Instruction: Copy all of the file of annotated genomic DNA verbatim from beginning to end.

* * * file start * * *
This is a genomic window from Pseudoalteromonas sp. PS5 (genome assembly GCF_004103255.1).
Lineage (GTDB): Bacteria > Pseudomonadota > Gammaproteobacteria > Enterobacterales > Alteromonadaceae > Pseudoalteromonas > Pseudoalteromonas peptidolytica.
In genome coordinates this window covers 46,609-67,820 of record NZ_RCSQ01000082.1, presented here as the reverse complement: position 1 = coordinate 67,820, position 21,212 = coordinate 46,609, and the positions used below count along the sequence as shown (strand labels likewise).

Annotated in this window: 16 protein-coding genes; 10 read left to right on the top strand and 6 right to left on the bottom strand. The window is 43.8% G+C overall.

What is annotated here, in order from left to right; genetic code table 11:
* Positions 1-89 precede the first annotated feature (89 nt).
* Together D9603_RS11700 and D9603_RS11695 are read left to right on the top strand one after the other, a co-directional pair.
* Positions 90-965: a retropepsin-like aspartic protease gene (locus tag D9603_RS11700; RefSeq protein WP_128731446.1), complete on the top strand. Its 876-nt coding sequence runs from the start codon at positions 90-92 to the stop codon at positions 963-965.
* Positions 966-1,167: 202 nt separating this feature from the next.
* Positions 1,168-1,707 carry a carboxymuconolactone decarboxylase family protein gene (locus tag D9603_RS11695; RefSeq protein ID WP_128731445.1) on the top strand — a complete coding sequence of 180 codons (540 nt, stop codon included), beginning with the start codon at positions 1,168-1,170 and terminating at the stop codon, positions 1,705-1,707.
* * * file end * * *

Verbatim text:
This is a genomic window from Pseudoalteromonas sp. PS5 (genome assembly GCF_004103255.1).
Lineage (GTDB): Bacteria > Pseudomonadota > Gammaproteobacteria > Enterobacterales > Alteromonadaceae > Pseudoalteromonas > Pseudoalteromonas peptidolytica.
In genome coordinates this window covers 46,609-67,820 of record NZ_RCSQ01000082.1, presented here as the reverse complement: position 1 = coordinate 67,820, position 21,212 = coordinate 46,609, and the positions used below count along the sequence as shown (strand labels likewise).

Annotated in this window: 16 protein-coding genes; 10 read left to right on the top strand and 6 right to left on the bottom strand. The window is 43.8% G+C overall.

What is annotated here, in order from left to right; genetic code table 11:
* Positions 1-89 precede the first annotated feature (89 nt).
* Together D9603_RS11700 and D9603_RS11695 are read left to right on the top strand one after the other, a co-directional pair.
* Positions 90-965: a retropepsin-like aspartic protease gene (locus tag D9603_RS11700; RefSeq protein WP_128731446.1), complete on the top strand. Its 876-nt coding sequence runs from the start codon at positions 90-92 to the stop codon at positions 963-965.
* Positions 966-1,167: 202 nt separating this feature from the next.
* Positions 1,168-1,707 carry a carboxymuconolactone decarboxylase family protein gene (locus tag D9603_RS11695; RefSeq protein ID WP_128731445.1) on the top strand — a complete coding sequence of 180 codons (540 nt, stop codon included), beginning with the start codon at positions 1,168-1,170 and terminating at the stop codon, positions 1,705-1,707.